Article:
Wild Heart of the Inland Empire: Sand to Snow National Monument in Pictures | Link TV
Wild Heart of the Inland Empire: Sand to Snow National Monument in Pictures
Established on February 12, 2016 by President Barack Obama, the 154,000-acre Sand To Snow National Monument is one heck of a Valentine's Day present to Southern California, but it's being reviewed for possible abolition by the Interior Department by order of Donald Trump.
That would be a tragedy for hikers, picnickers, photographers, anglers, and those who care about Southern California's biological diversity. With more than 11,000 feet of elevation changes within its borders, Sand to Snow sits right where three distinct ecosystems — the Mojave and Sonoran deserts and the Transverse Ranges — all merge.
That makes it an oasis of biodiversity in one of the nation's most heavily developed settings: the rapidly growing Inland Empire. More than 1,600 different species of plants live here, a couple hours' drive from more than 20 million Southern Californians.
And for all those neighbors, Sand to Snow is remarkably uncrowded.
Two thirds of Sand to Snow was protected as wilderness even before Barack Obama used his authority under the Antiquities Act of 1908 to designate it as a National Monument. Much of the remainder had been acquired and protected by the Wildlands Conservancy, whose Whitewater Preserve remains a popular bit of relief from the hot, dry Coachella Valley. Day-use visitors flock there to dip their toes in the year-round Whitewater River. And that water makes the Whitewater Preserve, at the south entrance to Sand to Snow, one of the most reliable places to catch a glimpse of usually reclusive desert bighorn sheep.
Sand to Snow plays host to about 30 miles of the Pacific Crest Trail, which climbs from the floor of Whitewater Canyon to the San Gorgonio high country on its way from Mexico to Canada.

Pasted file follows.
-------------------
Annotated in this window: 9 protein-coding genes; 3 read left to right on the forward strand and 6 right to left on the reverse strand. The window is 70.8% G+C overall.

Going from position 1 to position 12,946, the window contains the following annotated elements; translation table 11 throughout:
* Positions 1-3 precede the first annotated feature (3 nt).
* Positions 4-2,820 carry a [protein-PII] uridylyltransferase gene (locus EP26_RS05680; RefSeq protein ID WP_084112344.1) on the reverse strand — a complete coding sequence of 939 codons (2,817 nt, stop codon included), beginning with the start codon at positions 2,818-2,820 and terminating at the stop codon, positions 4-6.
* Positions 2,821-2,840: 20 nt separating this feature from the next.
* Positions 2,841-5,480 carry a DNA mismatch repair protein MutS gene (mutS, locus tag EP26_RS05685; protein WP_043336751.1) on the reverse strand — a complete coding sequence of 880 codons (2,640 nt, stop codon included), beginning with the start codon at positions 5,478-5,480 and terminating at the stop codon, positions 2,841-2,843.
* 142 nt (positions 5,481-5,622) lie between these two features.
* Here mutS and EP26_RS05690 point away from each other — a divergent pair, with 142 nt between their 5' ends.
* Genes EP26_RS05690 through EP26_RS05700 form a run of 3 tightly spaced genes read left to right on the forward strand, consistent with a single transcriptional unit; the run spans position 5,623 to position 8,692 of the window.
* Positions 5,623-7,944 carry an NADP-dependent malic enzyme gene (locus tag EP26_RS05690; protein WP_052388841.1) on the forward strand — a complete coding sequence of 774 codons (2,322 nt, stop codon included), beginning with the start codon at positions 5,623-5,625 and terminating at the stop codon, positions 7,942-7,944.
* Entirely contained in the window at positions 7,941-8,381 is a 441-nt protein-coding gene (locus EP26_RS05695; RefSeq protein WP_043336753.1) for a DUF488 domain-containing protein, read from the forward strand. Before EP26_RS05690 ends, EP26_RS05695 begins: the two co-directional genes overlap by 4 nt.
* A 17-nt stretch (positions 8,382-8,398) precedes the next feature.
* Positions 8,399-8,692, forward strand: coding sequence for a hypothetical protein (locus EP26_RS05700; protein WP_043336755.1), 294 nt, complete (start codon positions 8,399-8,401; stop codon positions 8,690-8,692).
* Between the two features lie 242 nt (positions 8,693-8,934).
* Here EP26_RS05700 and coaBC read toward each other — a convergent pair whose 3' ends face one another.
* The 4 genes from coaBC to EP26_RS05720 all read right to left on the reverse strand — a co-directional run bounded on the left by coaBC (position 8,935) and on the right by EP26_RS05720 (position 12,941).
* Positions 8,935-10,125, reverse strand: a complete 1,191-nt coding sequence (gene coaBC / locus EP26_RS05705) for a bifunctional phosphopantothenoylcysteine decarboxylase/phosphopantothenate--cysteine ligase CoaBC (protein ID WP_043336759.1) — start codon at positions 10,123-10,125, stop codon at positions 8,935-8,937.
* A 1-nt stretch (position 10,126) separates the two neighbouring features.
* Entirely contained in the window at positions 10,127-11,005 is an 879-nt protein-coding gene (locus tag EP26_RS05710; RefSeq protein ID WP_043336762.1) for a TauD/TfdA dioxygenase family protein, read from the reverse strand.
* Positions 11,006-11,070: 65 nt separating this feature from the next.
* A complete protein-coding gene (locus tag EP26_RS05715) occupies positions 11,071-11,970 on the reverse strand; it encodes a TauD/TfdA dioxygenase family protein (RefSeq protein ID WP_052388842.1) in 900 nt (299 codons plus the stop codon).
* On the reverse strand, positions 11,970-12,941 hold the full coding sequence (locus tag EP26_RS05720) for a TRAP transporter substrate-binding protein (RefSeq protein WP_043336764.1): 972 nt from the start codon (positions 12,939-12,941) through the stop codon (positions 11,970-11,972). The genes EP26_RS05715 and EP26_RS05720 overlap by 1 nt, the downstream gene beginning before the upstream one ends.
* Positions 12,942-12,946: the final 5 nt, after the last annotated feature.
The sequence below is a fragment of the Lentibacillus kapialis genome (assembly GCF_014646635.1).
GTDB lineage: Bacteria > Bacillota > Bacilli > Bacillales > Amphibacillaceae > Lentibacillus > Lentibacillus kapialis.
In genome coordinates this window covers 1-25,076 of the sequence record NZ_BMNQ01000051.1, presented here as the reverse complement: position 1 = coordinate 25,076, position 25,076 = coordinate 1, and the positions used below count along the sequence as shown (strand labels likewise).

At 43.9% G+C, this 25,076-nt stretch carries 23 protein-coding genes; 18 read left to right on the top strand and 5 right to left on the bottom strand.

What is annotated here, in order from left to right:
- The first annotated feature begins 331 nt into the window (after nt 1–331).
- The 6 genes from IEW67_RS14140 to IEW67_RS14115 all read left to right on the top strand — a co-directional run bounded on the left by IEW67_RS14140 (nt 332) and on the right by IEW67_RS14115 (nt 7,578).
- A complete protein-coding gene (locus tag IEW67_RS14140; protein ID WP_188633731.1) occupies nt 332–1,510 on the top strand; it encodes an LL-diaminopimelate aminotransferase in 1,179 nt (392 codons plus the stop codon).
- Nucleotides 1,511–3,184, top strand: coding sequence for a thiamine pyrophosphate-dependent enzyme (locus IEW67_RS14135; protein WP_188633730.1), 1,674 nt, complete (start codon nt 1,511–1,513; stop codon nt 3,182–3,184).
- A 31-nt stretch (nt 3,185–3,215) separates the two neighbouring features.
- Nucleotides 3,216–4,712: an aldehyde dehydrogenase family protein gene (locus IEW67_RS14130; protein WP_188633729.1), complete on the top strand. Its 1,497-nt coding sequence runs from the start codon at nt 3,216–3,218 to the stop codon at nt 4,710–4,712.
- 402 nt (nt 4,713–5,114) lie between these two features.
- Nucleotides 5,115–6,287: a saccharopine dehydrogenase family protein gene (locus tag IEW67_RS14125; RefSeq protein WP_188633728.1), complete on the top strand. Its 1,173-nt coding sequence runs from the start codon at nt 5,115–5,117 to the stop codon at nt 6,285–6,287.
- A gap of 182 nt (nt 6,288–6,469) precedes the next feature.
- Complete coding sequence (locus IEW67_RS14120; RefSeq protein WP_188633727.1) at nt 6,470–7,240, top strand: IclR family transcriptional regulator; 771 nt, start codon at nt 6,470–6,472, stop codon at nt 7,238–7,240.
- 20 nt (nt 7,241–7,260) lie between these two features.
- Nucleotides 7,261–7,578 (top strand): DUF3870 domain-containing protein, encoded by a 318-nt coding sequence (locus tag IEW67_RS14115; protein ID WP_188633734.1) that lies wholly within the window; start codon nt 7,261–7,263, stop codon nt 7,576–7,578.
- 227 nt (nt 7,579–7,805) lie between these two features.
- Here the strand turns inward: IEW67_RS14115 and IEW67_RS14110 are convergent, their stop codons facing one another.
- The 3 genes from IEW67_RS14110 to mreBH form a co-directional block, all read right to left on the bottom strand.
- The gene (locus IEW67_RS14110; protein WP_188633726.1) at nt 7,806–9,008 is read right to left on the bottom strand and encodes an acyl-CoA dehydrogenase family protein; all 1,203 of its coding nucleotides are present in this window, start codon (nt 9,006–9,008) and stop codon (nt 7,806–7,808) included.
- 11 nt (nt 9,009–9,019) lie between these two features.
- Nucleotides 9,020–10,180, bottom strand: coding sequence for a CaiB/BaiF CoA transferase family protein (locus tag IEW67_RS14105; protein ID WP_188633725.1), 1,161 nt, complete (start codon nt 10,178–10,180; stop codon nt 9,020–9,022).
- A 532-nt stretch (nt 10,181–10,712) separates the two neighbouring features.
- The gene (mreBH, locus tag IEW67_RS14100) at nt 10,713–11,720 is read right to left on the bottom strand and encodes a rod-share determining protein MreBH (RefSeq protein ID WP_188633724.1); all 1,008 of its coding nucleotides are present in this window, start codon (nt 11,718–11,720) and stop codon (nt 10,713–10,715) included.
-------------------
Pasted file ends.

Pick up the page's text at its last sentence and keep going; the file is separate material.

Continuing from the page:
Whether you follow the PCT or find your own way, climbing Sand to Snow from the desert to the mountains offers up an ever-changing arrangement of landscapes. A few thousand feet up, entering the Mojave Desert, plants like the striking Nolina start to make their appearance among the creosote bushes.
At around 5,000 feet, the desert's heat starts to ebb and junipers appear…
…along with a few surprises in the understory, if you're there at the right time.
National Monuments under threat
Hike carefully if you're wearing sandals: some of those understory plants hint that you're really not that far removed from California's deserts.
As you climb, plants more and more suited to life in the forest start to appear.
But enough looking down! There are views to be had as we get to the higher elevations in Sand to Snow.
And if all that looking at wildflowers at your feet has your neck cramped, it's not a bad idea to work out some of the stiffness by looking up for a while.
Sand to Snow has such varied terrain that just a few air miles from the cacti and desert bighorns at Whitewater lives the southernmost grove of quaking aspens in California. Though the aboveground portion of that grove burned down in 2015, it's growing back just fine. It's unusual to see a tree associated with cold mountain forests growing this far toward Mexico. (Though they do grow in Mexico's higher, colder mountains!)
And then, of course, there's the roof of Sand to snow National Monument: 11,503-foot San Gorgonio Peak, the highest peak in Southern California.
All of this and more just a short drive from Downtown San Bernardino. Worth the drive, and worth a few minutes of your time to tell the Interior Department to let it be.
The Department of the Interior is seeking public comment on the benefits any or all of the national monuments on the chopping block. You can submit comments through http://www.regulations.gov by entering “DOI-2017-0002” in the Search bar and clicking “Search,” or send them by mail to the following address:
Monument Review, MS-1530
U.S. Department of the Interior
1849 C Street NW
Washington, D.C. 20240
The deadline for comments is July 10.
Banner: Sand to Snow National Monument within reach of millions of urban Californians. Photo: Bryce Bradford, some rights reserved
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